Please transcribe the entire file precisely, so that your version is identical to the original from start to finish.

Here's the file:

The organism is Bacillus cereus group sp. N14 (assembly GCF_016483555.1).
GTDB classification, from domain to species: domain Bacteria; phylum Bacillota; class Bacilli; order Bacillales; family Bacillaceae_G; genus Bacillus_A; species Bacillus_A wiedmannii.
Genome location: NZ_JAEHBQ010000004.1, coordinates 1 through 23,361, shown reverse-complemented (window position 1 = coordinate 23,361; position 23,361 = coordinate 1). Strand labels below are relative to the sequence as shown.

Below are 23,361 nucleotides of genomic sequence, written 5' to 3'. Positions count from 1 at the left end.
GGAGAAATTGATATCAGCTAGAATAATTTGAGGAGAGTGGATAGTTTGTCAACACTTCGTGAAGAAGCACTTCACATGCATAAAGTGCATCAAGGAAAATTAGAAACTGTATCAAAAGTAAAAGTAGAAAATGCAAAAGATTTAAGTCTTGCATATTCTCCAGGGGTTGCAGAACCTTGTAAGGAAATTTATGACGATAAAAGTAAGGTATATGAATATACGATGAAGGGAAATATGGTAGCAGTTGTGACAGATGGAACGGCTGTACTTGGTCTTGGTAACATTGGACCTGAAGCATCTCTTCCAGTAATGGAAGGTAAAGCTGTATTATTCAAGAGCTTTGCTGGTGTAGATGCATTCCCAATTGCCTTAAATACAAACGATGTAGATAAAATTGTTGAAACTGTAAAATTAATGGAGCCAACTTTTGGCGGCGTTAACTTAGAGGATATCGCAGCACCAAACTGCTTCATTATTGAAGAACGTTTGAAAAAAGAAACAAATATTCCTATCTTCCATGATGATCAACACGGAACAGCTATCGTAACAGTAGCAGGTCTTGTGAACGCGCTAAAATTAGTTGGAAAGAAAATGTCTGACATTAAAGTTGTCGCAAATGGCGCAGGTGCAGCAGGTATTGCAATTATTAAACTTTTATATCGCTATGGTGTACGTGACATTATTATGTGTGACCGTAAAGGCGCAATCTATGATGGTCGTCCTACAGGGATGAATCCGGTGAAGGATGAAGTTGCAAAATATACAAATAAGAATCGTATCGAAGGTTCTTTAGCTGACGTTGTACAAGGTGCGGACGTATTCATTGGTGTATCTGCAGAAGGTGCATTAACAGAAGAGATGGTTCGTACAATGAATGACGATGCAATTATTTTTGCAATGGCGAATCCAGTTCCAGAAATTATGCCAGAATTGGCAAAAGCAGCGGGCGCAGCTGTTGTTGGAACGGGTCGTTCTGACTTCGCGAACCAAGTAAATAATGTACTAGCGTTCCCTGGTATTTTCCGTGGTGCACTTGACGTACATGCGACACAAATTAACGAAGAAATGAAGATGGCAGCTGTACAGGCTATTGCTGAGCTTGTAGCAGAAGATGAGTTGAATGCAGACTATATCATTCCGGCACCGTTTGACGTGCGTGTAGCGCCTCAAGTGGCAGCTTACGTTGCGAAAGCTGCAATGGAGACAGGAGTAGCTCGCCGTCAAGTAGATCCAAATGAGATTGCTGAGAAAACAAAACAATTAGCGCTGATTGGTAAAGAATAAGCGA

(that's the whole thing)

The organism is Bacillus cereus group sp. N14 (assembly GCF_016483555.1).
GTDB classification, from domain to species: domain Bacteria; phylum Bacillota; class Bacilli; order Bacillales; family Bacillaceae_G; genus Bacillus_A; species Bacillus_A wiedmannii.
Genome location: NZ_JAEHBQ010000004.1, coordinates 1 through 23,361, shown reverse-complemented (window position 1 = coordinate 23,361; position 23,361 = coordinate 1). Strand labels below are relative to the sequence as shown.

Below are 23,361 nucleotides of genomic sequence, written 5' to 3'. Positions count from 1 at the left end.
GGAGAAATTGATATCAGCTAGAATAATTTGAGGAGAGTGGATAGTTTGTCAACACTTCGTGAAGAAGCACTTCACATGCATAAAGTGCATCAAGGAAAATTAGAAACTGTATCAAAAGTAAAAGTAGAAAATGCAAAAGATTTAAGTCTTGCATATTCTCCAGGGGTTGCAGAACCTTGTAAGGAAATTTATGACGATAAAAGTAAGGTATATGAATATACGATGAAGGGAAATATGGTAGCAGTTGTGACAGATGGAACGGCTGTACTTGGTCTTGGTAACATTGGACCTGAAGCATCTCTTCCAGTAATGGAAGGTAAAGCTGTATTATTCAAGAGCTTTGCTGGTGTAGATGCATTCCCAATTGCCTTAAATACAAACGATGTAGATAAAATTGTTGAAACTGTAAAATTAATGGAGCCAACTTTTGGCGGCGTTAACTTAGAGGATATCGCAGCACCAAACTGCTTCATTATTGAAGAACGTTTGAAAAAAGAAACAAATATTCCTATCTTCCATGATGATCAACACGGAACAGCTATCGTAACAGTAGCAGGTCTTGTGAACGCGCTAAAATTAGTTGGAAAGAAAATGTCTGACATTAAAGTTGTCGCAAATGGCGCAGGTGCAGCAGGTATTGCAATTATTAAACTTTTATATCGCTATGGTGTACGTGACATTATTATGTGTGACCGTAAAGGCGCAATCTATGATGGTCGTCCTACAGGGATGAATCCGGTGAAGGATGAAGTTGCAAAATATACAAATAAGAATCGTATCGAAGGTTCTTTAGCTGACGTTGTACAAGGTGCGGACGTATTCATTGGTGTATCTGCAGAAGGTGCATTAACAGAAGAGATGGTTCGTACAATGAATGACGATGCAATTATTTTTGCAATGGCGAATCCAGTTCCAGAAATTATGCCAGAATTGGCAAAAGCAGCGGGCGCAGCTGTTGTTGGAACGGGTCGTTCTGACTTCGCGAACCAAGTAAATAATGTACTAGCGTTCCCTGGTATTTTCCGTGGTGCACTTGACGTACATGCGACACAAATTAACGAAGAAATGAAGATGGCAGCTGTACAGGCTATTGCTGAGCTTGTAGCAGAAGATGAGTTGAATGCAGACTATATCATTCCGGCACCGTTTGACGTGCGTGTAGCGCCTCAAGTGGCAGCTTACGTTGCGAAAGCTGCAATGGAGACAGGAGTAGCTCGCCGTCAAGTAGATCCAAATGAGATTGCTGAGAAAACAAAACAATTAGCGCTGATTGGTAAAGAATAAGCGA